6 Facts about Poverty in Malawi
Located in Africa’s Southern region, Malawi is a nation-state with a size comparable to that of the state of Pennsylvania and a population estimated to reach a little more than 20 million by July 2020. The country is primarily dependent on the agricultural sector which employs close to 80% of the population and remains predominantly rural. Poverty in Malawi is very high and it manifests itself in various indicators, such as in the economy, education and health care, rendering it one of Africa’s poorest nations. Here are six facts about poverty in Malawi.
6 Facts About Poverty in Malawi
- Throughout the past few decades, Malawi had made tangible progress in several areas of human development. For instance, primary education completion rates have increased by 17% between 2004 and 2013. Meanwhile, mortality rates for children under 5 decreased by approximately 48% between 2004 and 2015. Similarly, the country’s maternal health has improved as mothers are receiving necessary prenatal and birth care as well as increasingly using contraceptives.
- Despite the abovementioned improvements, Malawi continues to have high poverty rates, posing substantial challenges to human development and growth in the African nation’s quality of life. In 2017, its GDP per capita (PPP) amounted to only $1,200, leading it to rank among the poorest countries in the world.
- In 2016, Malawi’s poverty rate reached 51.5%. That number remained slightly unchanged at 52% in 2018, according to a 2018 integrated household report, which emerged as a result of a joint effort between the Malawian government and UNICEF. The report also highlights child poverty as a particularly problematic issue as more than two-thirds of children in rural areas in Malawi live in poverty.
- Higher poverty rates in a given society tend to go hand in hand with sizable challenges underpinning the state of the economy. Malawi’s dependence on agriculture implies that climate-related problems can be a serious threat to its national economic wellbeing. This was the case during the 2015 and 2016 drought, which negatively impacted the country’s economy. Alinafe Nhlane, a mother and farmer in Muona Village, exemplified another instance of Malawi’s economic volatility when she recounted that she had lost all of her crops as a result of the 2019 Cyclone Idai.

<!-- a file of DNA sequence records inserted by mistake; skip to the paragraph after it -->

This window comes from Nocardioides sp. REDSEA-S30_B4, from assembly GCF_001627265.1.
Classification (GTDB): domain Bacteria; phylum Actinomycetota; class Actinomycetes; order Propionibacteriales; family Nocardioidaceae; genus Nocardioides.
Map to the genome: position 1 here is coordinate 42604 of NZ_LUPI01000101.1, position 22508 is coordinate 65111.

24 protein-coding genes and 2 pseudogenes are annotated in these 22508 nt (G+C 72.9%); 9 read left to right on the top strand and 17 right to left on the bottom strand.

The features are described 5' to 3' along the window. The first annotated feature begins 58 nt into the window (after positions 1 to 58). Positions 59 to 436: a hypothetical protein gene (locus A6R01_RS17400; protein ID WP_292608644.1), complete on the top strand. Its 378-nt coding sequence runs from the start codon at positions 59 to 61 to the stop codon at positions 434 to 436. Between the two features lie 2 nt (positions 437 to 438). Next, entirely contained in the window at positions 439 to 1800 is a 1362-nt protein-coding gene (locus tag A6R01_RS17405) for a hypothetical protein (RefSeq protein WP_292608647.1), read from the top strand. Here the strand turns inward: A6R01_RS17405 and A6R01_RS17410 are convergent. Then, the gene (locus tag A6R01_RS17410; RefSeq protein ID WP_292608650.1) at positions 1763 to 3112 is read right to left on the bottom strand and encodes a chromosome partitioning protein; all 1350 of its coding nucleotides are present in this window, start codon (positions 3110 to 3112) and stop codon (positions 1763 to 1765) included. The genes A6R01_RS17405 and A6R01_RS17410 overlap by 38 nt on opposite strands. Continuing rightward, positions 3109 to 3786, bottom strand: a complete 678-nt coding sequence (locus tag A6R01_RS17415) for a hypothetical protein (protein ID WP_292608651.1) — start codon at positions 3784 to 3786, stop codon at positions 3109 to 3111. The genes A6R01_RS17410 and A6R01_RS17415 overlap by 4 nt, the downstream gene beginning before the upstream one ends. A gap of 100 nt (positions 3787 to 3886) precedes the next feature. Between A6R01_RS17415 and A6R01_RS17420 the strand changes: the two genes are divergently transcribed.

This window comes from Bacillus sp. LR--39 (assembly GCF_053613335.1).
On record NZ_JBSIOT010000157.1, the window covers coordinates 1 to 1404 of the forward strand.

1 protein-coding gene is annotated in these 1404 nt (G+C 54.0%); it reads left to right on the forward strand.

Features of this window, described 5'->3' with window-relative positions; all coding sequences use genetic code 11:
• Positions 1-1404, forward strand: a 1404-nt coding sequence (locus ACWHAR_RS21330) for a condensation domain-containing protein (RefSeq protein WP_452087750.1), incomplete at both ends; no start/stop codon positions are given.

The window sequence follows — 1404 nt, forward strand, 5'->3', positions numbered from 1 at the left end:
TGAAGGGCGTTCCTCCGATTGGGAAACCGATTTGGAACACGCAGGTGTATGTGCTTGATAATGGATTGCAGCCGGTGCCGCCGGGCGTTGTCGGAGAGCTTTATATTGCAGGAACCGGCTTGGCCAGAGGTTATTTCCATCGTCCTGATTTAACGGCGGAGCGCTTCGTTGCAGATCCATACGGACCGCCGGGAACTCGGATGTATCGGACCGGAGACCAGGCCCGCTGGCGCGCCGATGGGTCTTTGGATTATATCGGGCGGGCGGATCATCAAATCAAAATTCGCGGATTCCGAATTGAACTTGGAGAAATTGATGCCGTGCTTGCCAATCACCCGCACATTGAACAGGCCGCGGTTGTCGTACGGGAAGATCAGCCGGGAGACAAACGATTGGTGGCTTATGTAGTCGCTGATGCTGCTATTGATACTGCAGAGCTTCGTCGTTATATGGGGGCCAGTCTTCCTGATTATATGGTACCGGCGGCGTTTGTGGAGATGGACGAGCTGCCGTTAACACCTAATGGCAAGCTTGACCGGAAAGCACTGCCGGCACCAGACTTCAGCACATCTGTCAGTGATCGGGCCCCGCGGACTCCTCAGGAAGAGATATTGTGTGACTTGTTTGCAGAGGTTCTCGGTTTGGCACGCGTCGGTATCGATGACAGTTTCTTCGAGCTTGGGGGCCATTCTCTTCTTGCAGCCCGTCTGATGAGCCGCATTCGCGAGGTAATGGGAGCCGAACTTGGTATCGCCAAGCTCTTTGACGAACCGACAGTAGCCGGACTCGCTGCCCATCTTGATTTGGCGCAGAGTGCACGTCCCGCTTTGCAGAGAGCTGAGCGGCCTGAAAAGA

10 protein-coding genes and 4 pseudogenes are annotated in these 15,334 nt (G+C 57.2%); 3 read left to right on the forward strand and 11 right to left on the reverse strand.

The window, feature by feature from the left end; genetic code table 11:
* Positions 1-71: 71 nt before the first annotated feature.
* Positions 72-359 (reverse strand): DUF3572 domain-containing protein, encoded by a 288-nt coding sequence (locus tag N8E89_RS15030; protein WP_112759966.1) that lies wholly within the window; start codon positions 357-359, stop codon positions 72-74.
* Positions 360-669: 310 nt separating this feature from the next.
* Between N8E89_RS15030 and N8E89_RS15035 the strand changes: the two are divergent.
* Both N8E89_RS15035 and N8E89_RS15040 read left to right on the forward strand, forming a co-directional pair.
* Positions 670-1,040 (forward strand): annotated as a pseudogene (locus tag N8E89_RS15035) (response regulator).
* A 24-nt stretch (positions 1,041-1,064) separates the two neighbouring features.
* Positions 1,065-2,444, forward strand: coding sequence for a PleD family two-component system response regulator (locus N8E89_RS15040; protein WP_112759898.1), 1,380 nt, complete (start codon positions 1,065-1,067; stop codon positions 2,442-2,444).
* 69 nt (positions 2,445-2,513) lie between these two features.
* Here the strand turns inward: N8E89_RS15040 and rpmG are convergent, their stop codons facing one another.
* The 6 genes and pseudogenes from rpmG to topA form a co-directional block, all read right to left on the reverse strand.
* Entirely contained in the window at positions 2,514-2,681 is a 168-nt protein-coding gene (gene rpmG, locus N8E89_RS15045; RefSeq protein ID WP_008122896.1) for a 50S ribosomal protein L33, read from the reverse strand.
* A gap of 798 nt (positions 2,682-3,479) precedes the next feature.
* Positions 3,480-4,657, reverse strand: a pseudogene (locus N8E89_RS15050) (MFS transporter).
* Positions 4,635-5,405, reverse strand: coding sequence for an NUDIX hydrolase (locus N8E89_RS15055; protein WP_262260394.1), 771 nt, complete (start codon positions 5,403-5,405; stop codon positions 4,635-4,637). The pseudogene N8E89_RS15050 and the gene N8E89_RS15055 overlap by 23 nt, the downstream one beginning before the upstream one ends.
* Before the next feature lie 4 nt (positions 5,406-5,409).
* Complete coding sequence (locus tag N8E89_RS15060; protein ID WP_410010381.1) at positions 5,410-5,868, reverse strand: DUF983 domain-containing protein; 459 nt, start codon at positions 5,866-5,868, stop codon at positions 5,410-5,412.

- In addition to the fact that an estimated 1 million Malawians are living with HIV/AIDS and that the degree of risk of infection with diseases such as hepatitis A, typhoid fever and malaria is very high, the physician/population ratio in the country is quite low at 0.02 in 2016. In light of the recent COVID-19 global developments, the U.N. Resident Coordinator in Malawi, Maria Jose Torres, expressed her fears that the spread of the virus, even if minuscule, could be destructive to the country’s feeble health care system.
- On the other hand, it is notable that UNICEF and U.K. Aid have worked to distribute hygiene and sanitation materials throughout Malawian districts to lead the fight against the virus. Ms. Nhlane also benefited from the $33 she received from the World Food Program (WFP), aid which she will use to feed her family.
Malawi indeed continues to face paramount challenges that threaten the very livelihood and wellbeing of its citizens. Nonetheless, it has improved in many aspects including child health. For progress to spread and increase in scope and magnitude, however, it remains critical for the efforts addressing poverty in Malawi to carry on.
– Oumaima Jaayfer